For the last three weeks of July, the Discovery Building hosted 70-plus Wisconsin high school students and teachers for the Rural Summer Science Camp.
The campers lived on the UW-Madison campus for the week and spent their days delving into various science topics. Hands-on activities encompassed everything from CAR-T cells and cancer therapies to fluorescence microscopy and stem cell differentiation, and lunches were spent learning from scientists and discussing the ethics of topics like gene editing.
For 13 years now, the camps have helped more than 300 rural high school students from nearly 80 state high schools.
Neveah, a rising senior from Wild Rose High School, said the experience taught her about potential STEM career paths she didn’t know existed.
“This opportunity has really just opened my eyes to what I think I want to do with the rest of my life,” Neveah says. “I have to decide where I want to go to school and what I want to [study], and now I honestly think I’d love to be a researcher.”
Thanks to the support of private donors and sponsors, including the Wisconsin Rural Opportunities Foundation, BioForward, the Kathy Smith Fund, and the Melita Grunow Fund, the camp has been offered free of charge since its inception.
A camper loads plant DNA into a gel electrophoresis device that will analyze the samples, as part of an activity on epigenetics. Activity presented by the Xuehua Zhong Lab.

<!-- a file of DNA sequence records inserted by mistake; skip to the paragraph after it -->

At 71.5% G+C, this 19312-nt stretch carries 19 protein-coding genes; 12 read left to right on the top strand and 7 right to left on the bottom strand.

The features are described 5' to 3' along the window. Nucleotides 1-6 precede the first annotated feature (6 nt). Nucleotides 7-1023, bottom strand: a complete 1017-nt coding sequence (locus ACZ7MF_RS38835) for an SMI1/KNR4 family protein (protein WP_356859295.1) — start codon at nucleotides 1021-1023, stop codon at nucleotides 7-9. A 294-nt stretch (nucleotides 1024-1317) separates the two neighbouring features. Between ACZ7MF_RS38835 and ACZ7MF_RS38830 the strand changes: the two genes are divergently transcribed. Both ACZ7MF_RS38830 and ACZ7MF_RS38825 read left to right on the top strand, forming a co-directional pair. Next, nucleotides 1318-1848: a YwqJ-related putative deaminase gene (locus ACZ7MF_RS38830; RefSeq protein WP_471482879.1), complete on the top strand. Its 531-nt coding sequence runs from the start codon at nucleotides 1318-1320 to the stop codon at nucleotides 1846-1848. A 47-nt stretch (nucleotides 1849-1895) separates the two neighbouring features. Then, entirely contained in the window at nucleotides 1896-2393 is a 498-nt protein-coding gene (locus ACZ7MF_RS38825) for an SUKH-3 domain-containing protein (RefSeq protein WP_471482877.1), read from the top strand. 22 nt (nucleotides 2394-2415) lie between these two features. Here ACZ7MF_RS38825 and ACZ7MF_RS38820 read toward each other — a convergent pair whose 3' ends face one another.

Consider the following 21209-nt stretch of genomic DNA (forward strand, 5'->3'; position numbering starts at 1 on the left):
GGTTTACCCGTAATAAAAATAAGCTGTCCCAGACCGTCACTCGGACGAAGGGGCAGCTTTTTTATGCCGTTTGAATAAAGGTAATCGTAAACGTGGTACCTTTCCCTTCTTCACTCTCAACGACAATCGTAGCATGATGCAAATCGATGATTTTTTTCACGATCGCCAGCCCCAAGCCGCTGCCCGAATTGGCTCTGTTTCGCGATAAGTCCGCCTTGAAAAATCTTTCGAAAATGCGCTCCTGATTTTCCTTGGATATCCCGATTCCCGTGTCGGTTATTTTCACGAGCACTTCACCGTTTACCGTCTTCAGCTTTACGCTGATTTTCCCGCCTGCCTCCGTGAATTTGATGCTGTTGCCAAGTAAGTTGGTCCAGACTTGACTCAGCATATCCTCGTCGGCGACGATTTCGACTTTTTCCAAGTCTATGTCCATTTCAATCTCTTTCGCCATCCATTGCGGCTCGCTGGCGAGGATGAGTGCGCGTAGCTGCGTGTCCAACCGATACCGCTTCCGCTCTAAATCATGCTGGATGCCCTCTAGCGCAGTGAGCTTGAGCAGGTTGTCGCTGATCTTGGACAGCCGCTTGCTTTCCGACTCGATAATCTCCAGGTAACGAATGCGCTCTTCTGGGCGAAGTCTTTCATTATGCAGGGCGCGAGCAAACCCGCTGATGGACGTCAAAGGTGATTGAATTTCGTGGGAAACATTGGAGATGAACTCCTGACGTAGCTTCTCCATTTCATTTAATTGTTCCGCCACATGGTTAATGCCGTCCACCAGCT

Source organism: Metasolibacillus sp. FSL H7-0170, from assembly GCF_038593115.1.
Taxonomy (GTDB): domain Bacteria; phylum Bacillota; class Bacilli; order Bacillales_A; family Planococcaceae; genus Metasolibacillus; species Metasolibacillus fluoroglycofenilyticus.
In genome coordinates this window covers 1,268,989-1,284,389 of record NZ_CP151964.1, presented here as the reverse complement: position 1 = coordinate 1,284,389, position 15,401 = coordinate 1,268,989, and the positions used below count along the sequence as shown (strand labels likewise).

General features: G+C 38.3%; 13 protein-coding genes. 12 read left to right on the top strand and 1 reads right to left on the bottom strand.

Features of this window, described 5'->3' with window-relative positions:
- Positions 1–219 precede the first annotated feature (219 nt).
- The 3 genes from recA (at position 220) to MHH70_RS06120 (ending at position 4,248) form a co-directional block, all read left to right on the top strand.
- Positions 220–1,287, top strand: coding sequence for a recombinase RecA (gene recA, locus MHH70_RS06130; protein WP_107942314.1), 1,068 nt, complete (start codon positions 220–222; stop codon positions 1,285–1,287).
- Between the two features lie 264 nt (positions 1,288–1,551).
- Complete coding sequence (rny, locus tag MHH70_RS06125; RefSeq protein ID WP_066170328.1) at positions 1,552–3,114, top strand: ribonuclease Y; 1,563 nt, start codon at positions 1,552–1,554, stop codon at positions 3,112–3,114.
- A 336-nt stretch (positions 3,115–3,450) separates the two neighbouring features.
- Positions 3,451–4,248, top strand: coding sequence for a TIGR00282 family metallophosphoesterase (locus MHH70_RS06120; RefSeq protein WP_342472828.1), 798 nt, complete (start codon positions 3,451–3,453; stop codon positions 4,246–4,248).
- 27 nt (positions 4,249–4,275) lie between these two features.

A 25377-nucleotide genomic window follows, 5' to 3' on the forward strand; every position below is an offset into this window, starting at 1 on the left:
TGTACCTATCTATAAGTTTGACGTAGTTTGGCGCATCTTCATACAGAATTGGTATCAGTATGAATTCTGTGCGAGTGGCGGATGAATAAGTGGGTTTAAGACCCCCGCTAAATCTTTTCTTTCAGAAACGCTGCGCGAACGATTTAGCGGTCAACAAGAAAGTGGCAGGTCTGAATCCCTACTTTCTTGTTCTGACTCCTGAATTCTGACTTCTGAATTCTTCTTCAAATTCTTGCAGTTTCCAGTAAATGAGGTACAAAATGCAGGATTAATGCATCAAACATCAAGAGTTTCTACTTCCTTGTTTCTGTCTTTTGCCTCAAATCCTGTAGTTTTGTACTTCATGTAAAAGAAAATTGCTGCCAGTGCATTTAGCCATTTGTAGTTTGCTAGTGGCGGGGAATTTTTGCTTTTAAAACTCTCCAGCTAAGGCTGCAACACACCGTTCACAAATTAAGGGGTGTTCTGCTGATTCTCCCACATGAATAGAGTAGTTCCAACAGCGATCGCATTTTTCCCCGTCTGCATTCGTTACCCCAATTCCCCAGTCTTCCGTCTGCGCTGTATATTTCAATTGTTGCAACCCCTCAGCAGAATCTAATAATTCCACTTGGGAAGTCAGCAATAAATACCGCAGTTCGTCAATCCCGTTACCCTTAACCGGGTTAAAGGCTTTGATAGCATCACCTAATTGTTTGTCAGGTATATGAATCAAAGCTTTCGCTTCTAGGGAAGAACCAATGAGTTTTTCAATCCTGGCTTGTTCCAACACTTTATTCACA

High school students learn about CAR-T cell therapies, a new type of immunotherapy used to treat some forms of cancer. Activity presented by the Kris Saha Lab.
Kurt Weiss, a postdoctoral researcher in the Huisken Lab at Morgridge, discusses lightsheet and fluorescence microscopy with campers.
Campers wear 3-D glasses to view scientific images created with a lightsheet microscope. Activity presented by the Jan Huisken Lab.
Two students prepare glitter "stem cells" for transplantation into the gelatin heart of a patient that has suffered an attack. The scenario teaches campers about biomaterials and potential cell therapies. Activity presented by the Bill Murphy Lab.
Campers work with a gelatin heart and glitter "stem cells" to see how researchers might use stem cells to repair heart defects or injuries. Activity presented by the Bill Murphy Lab.
A camper pipettes a chemotherapy drug in an experiment to determine what therapies would be most effective on a specific cancer tumor. Activity presented by the Melissa Skala Lab.